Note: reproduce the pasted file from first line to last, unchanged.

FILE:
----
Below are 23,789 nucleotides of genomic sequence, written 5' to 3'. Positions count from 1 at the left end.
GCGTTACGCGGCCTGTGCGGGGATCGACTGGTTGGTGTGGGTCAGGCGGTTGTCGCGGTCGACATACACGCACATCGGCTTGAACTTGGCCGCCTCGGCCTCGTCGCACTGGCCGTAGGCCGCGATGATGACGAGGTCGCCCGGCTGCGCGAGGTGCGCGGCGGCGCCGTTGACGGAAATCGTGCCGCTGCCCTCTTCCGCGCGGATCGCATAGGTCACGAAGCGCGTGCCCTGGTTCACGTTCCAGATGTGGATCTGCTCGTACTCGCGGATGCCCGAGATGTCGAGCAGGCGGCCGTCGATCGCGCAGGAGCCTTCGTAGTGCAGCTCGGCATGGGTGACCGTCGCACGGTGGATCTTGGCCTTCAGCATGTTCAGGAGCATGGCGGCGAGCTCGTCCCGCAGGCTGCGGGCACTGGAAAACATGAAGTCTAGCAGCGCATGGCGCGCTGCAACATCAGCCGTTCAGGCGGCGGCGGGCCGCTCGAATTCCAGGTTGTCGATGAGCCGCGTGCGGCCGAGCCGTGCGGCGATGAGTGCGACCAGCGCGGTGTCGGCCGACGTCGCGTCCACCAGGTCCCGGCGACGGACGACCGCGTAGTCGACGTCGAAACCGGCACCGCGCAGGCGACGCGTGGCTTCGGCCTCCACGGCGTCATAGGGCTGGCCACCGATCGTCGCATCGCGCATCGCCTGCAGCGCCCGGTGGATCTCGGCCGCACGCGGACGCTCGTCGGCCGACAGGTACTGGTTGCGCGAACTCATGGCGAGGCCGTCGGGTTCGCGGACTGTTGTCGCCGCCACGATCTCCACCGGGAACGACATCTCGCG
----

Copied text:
Below are 23,789 nucleotides of genomic sequence, written 5' to 3'. Positions count from 1 at the left end.
GCGTTACGCGGCCTGTGCGGGGATCGACTGGTTGGTGTGGGTCAGGCGGTTGTCGCGGTCGACATACACGCACATCGGCTTGAACTTGGCCGCCTCGGCCTCGTCGCACTGGCCGTAGGCCGCGATGATGACGAGGTCGCCCGGCTGCGCGAGGTGCGCGGCGGCGCCGTTGACGGAAATCGTGCCGCTGCCCTCTTCCGCGCGGATCGCATAGGTCACGAAGCGCGTGCCCTGGTTCACGTTCCAGATGTGGATCTGCTCGTACTCGCGGATGCCCGAGATGTCGAGCAGGCGGCCGTCGATCGCGCAGGAGCCTTCGTAGTGCAGCTCGGCATGGGTGACCGTCGCACGGTGGATCTTGGCCTTCAGCATGTTCAGGAGCATGGCGGCGAGCTCGTCCCGCAGGCTGCGGGCACTGGAAAACATGAAGTCTAGCAGCGCATGGCGCGCTGCAACATCAGCCGTTCAGGCGGCGGCGGGCCGCTCGAATTCCAGGTTGTCGATGAGCCGCGTGCGGCCGAGCCGTGCGGCGATGAGTGCGACCAGCGCGGTGTCGGCCGACGTCGCGTCCACCAGGTCCCGGCGACGGACGACCGCGTAGTCGACGTCGAAACCGGCACCGCGCAGGCGACGCGTGGCTTCGGCCTCCACGGCGTCATAGGGCTGGCCACCGATCGTCGCATCGCGCATCGCCTGCAGCGCCCGGTGGATCTCGGCCGCACGCGGACGCTCGTCGGCCGACAGGTACTGGTTGCGCGAACTCATGGCGAGGCCGTCGGGTTCGCGGACTGTTGTCGCCGCCACGATCTCCACCGGGAACGACATCTCGCG